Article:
Soda has lots of sugar.
In a major blow to emergency contraception proponents, the European equivalent of Plan B - known as the "morning after pill" - now includes a warning that the contraceptive is not effective for women over 165 pounds and does not work at all for women over 176 pounds. The implications are staggering: according to the Centers for Disease Control, the average weight of an American woman over 20 is 166.2 pounds.
We’ve all heard the startling statistics about obesity in America: over one third of American adults are obese (almost 36%, according to the Centers for Disease Control and Prevention). Obesity puts us at risk for all kinds of health problems, including heart disease, stroke, type 2 diabetes and certain cancers. And it doesn’t afflict everyone equally: nearly 50% of blacks are obese, and lower income Americans in general are more likely to be obese than others.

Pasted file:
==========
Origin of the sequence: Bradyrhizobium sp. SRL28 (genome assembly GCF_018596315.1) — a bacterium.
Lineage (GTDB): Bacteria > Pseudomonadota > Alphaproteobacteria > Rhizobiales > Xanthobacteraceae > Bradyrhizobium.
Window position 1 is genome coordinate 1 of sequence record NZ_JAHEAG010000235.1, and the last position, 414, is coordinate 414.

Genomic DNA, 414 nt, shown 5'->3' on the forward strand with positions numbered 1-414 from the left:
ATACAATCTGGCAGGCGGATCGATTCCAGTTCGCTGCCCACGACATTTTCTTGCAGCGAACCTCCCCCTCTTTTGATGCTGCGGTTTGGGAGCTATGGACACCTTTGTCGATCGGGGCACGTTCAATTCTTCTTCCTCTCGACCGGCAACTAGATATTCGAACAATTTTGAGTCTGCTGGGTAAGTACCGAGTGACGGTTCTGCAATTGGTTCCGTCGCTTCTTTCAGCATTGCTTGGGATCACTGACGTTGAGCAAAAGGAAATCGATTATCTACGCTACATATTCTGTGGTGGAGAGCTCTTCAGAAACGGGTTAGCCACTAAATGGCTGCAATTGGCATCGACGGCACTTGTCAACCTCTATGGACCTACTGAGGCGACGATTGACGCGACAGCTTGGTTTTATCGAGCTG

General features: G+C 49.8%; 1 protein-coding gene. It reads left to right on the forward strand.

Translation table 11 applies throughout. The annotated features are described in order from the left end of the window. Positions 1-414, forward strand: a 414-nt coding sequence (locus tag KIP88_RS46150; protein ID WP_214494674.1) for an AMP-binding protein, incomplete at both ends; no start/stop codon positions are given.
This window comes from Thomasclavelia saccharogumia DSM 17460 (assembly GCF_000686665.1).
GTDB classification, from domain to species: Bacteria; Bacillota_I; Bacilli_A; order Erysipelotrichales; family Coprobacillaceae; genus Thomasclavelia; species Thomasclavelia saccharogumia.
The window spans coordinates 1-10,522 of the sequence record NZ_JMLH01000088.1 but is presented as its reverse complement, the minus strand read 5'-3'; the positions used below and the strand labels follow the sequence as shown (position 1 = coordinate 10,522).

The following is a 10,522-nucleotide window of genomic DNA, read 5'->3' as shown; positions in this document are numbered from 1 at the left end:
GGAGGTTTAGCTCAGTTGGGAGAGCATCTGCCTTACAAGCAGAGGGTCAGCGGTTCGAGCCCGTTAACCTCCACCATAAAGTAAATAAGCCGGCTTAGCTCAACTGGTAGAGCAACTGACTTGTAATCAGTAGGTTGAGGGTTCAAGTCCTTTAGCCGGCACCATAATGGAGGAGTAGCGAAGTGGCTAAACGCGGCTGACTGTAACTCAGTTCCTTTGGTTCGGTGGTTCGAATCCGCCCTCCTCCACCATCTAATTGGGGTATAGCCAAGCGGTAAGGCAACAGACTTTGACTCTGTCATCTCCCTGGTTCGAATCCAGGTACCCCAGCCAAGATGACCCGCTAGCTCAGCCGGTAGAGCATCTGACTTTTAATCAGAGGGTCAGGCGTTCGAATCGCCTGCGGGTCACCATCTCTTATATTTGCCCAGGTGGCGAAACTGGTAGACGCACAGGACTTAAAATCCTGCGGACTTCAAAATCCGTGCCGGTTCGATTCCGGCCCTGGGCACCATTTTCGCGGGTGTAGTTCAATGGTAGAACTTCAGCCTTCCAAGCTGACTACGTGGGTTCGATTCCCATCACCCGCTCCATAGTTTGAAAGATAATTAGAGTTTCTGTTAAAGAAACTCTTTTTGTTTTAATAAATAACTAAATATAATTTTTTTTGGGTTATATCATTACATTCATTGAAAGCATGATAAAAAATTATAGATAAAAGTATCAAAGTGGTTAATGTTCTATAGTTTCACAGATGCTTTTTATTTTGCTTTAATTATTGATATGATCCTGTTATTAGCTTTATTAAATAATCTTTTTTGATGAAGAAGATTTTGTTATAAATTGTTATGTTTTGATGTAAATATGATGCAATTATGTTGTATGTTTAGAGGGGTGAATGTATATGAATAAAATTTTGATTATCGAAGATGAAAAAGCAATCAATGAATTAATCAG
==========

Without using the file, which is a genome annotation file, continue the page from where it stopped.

Obesity and unhealthy living are as much a problem in this country as government over-regulation. Lately, we’ve seen several prominent politicians weigh in (no pun intended) on this topic.
According to New York City’s mayor Bloomberg, the government’s highest duty is to promote healthy eating. His cause has been taken up by a growing number of politicians who want to ensure that all Americans are “normal” weight.
Many students are left hungry by the one-size-fits-all approach to lunch requirements and they're taking matters into their own hands.
Mayor Michael Bloomberg ignited a firestorm of debate with his proposal to ban super-size sugary drinks in New York City. Critics bashed his nanny-statism, but supporters like first lady Michelle Obama hailed his courage.